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Posts Tagged ‘rachel bilson’

“Call Me Doctor”: Rachel Bilson Raps, Girls Like Giants Scratch Our Heads.

In gender, race on January 23, 2012 at 4:41 pm

Rachel Bilson plays a doctor on Hart of Dixie. Some critics have a hard time buying it.  Last week, Bilson shot back with a Funny or Die video that features her throwing down by… rapping.

Chelsea B. was on the case, writing to some fellow Girls Like Giant-ers:

I feel so conflicted. I mean, it’s a fame thing and I get that Hollywood is weird, but also, watching this and not acknowledging or critiquing the inherent privilege and appropriation is a problem.

Since the rest of us were equally puzzled, we decided to try and sort things out with a good old-fashioned roundtable. Let us know what your take on Dr. Dolce Labcoats is in the comments.

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“Hart of Dixie”: Professional Women, the South, and Friendly Alligators

In gender on September 26, 2011 at 10:39 pm

Sarah Todd

Hart of Dixie has a few good things going for it. Rachel Bilson’s eye makeup looks amazing, and her wardrobe makes a strong case for formal shorts. Jason Street is in it! There’s a fun scene where Bilson’s character, Zoe, walks down a country road at night holding boxed wine in one hand and pouring herself drinks in a Dixie cup with the other: she’s a one-woman bar. Unfortunately, the pilot episode of Hart suggests that it is going to be a one-note show.

formal shorts.

The show’s premise is more or less Everwood crossed with Sweet Home Alabama–although sadly, it’s not nearly as funny or heartfelt as Everwood. Zoe, a career-minded, Chanel-loving future heart surgeon, is forced by circumstance to uproot herself from the Big Apple and work as a GP in Bluebell, Alabama.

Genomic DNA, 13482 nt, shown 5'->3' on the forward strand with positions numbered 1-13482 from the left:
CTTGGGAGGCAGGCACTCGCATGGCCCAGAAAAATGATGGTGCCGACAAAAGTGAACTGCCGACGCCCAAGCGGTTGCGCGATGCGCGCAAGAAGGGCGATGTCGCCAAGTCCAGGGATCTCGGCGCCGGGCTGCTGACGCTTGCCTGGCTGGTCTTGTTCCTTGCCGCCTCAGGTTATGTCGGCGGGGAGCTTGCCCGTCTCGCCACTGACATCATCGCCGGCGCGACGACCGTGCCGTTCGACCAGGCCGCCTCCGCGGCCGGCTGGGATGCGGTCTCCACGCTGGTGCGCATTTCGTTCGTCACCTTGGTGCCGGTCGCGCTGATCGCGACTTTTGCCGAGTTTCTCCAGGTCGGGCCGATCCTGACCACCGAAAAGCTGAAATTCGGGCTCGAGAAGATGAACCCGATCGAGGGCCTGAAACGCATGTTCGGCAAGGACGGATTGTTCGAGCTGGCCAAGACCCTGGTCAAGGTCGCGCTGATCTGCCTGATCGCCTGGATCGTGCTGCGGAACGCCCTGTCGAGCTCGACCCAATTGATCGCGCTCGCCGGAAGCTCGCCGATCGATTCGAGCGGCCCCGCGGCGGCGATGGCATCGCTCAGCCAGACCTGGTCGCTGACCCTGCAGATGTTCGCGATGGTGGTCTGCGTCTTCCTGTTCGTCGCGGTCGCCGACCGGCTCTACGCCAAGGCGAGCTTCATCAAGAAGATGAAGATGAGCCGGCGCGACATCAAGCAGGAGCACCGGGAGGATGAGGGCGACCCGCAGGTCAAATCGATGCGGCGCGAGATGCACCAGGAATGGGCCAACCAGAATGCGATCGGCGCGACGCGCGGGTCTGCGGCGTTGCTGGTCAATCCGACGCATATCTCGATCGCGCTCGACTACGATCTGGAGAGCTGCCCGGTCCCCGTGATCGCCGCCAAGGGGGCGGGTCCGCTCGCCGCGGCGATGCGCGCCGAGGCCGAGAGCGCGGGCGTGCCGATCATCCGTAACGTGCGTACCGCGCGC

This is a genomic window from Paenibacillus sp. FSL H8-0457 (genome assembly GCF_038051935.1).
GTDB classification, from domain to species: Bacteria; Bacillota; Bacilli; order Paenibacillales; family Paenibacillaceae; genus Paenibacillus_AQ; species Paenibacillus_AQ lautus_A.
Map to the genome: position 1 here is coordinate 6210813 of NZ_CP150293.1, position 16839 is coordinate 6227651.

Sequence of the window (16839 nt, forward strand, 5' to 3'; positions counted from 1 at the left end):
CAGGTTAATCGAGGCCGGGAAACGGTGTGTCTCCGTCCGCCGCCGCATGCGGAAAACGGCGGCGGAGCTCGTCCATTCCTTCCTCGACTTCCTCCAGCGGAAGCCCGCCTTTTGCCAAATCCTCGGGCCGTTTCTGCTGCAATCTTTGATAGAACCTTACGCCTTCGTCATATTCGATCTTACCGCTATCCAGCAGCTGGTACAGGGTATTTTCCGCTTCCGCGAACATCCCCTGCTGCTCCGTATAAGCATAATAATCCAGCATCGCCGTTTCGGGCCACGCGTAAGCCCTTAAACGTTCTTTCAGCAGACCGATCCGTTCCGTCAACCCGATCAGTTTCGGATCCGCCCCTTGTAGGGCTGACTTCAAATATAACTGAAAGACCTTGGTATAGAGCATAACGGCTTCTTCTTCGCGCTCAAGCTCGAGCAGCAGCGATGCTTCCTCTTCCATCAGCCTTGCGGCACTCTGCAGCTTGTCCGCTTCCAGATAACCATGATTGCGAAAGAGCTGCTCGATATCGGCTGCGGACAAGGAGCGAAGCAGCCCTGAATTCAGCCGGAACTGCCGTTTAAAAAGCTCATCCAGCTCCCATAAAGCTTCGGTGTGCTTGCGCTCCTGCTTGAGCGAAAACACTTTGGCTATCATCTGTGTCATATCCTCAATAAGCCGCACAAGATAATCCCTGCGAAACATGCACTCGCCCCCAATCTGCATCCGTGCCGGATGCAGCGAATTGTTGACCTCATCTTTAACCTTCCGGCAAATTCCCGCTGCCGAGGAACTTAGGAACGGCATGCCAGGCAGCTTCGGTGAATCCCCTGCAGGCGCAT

Going by Zoe’s reactions to her new town, Bluebell might as well be Mars. Unfortunately, the same could be said of the show’s vision of Bluebell and the South as a whole. There are a few region-specific references to Katrina and the BP oil spill, but for the most part the Bluebell of the pilot is full of folksy, down-home, stuck-in-the-past charm. Southern belles waltz around the town square wearing Antebellum-era hoop dresses, the mayor has a pet alligator named Burt Reynolds, one character’s car horn plays “Dixieland,” and apparently nobody ever wears black or orders a latte. Even their HBO references (The Sopranos, Sex and the City) are outdated. These groan-worthy details aren’t just generic and highly improbable. They perpetuate stereotypes about a backwards-facing South that’s also the manic pixie dream girl of the U.S. imagination, delightfully quirky and at once in need of saving (in this case, by the big-city doctor who’s there to make a difference) and acting as an antidote for cynicism, jadedness, and other contemporary urban ills.

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